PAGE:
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Luis Suarez: Liverpool Striker Hits Back at Diving Critics

LIVERPOOL, ENGLAND - OCTOBER 04:  Luis Suarez of Liverpool reacts to a missed chance during the UEFA Europa League Group A match between Liverpool and Udinese at Anfield on October 4, 2012 in Liverpool, England.  (Photo by Clive Brunskill/Getty Images)
Clive Brunskill/Getty Images
Dan TalintyreSenior Analyst IIOctober 10, 2012

Liverpool striker Luis Suarez has hit back at the would-be-critics of his diving antics—stating that they would do better to concentrate on their own teams rather than worrying about what is taking place at the Merseyside club at the moment.

Suarez found himself at the middle of another controversy on the weekend, when his blatant dive in the English Premier League brought about comments from Stoke City manager Tony Pulis that the Uruguayan deserves a ban for his terrible "simulation."

The Potters boss told reporters after his side's scoreless draw against Brendan Rodgers men on the weekend (per Goal), that:

Retrospective decisions are made on a Monday and Luis Suarez should be punished. The one in the penalty box was an embarrassment and how he wasn't booked I don't know.

Those comments drew a response from Liverpool manager Brendan Rodgers—who, despite enduring a horror start to his management at Anfield, stuck up for his enigmatic striker—stating that Suarez simply doesn't get any favorable decisions from referees, per Sky Sports (h/t Goal).

He’s a wonderful talent and I’m fortunate today because he should've had a penalty but he doesn't get anything in games. 

There’s no doubt he doesn’t get the verdicts in the games that he should get. If [Antonio] Valencia’s is a penalty last week with barely any contact then surely Luis Suarez’s is today...

Having brought about a myriad of responses from the football world—some behind Suarez, others against him—the 26-year-old has now made his opinion on it all known, stating that simply put, it's none of their business what happens between him and the referees.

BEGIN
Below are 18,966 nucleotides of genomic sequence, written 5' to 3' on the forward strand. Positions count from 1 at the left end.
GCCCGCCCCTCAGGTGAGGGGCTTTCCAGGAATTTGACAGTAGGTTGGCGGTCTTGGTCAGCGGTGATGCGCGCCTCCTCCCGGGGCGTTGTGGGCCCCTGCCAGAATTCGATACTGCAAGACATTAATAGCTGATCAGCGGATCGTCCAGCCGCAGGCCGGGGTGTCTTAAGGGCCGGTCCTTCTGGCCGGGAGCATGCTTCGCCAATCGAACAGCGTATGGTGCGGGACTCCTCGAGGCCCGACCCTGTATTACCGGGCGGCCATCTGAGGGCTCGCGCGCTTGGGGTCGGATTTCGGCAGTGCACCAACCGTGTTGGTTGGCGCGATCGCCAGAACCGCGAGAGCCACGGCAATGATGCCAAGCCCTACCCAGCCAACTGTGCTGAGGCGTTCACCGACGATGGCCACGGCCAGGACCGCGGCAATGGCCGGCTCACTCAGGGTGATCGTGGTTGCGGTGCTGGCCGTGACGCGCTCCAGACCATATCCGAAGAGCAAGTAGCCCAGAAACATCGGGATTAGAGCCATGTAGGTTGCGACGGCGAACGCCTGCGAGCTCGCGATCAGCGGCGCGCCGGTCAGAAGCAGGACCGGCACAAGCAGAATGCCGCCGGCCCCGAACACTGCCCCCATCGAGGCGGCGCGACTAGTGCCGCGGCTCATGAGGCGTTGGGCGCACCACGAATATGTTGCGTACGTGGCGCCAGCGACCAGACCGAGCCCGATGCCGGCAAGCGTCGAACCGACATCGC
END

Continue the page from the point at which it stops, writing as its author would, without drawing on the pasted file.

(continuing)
Perhaps having a jab at Pulis in the process, Suarez stated via Ovacion (h/t Goal) that the subject of himself and diving on a football pitch concerned just he and those at Liverpool—not managers at other clubs or external organizations.

Everyone should focus on their own team. Those who want to talk can do so, I am not worried about what they say.

They can keep talking and in the meantime I will keep on playing football and taking care of my team and what I do. Nothing else matters. The support of the coach is very important to me and that's what I really care about...

And whether you agree or disagree on Suarez and his diving antics, the striker does indeed have a fair point—we should be focusing on the football that lies ahead, rather than debating the actions and omissions that have taken place in the past.

Whatever you make of that penalty appeal against Stoke City, Suarez is the go-to striker at Liverpool and the club's best chance at resurrecting something from their otherwise disastrous start to the Premier League season.

They have won just one game so far this year and currently sit in 14th place, and whilst they haven't dropped points to any teams currently sitting below them, they haven't won a match against a team currently sitting above them on the Premier League ladder.

With matches against Everton, Newcastle United and Chelsea all set to take place in the next four weeks, what is clear is that the Reds have bigger problems and issues to focus on than whether or not Suarez is a diver and a football cheat.

And if they can move on, so too should everyone else.

We can spend forever talking about whether or not the Uruguayan international is a diver, whether Pulis is right and whether Antonio Valencia deserved his penalty decision when Manchester United beat Liverpool at Anfield earlier this month.

We can spend forever talking about it and still come to no new understanding or insight, and so we would be better to concentrate on what is still yet to come.

We can't change the past anymore than Suarez can award himself a penalty, and we need to treat this issue like any other issue in world football—giving it the discussion and time that it deserves before allowing it to be placed aside for the actual football to take place.

Hopefully we can do that.

Until there's another penalty appeal, anyway.


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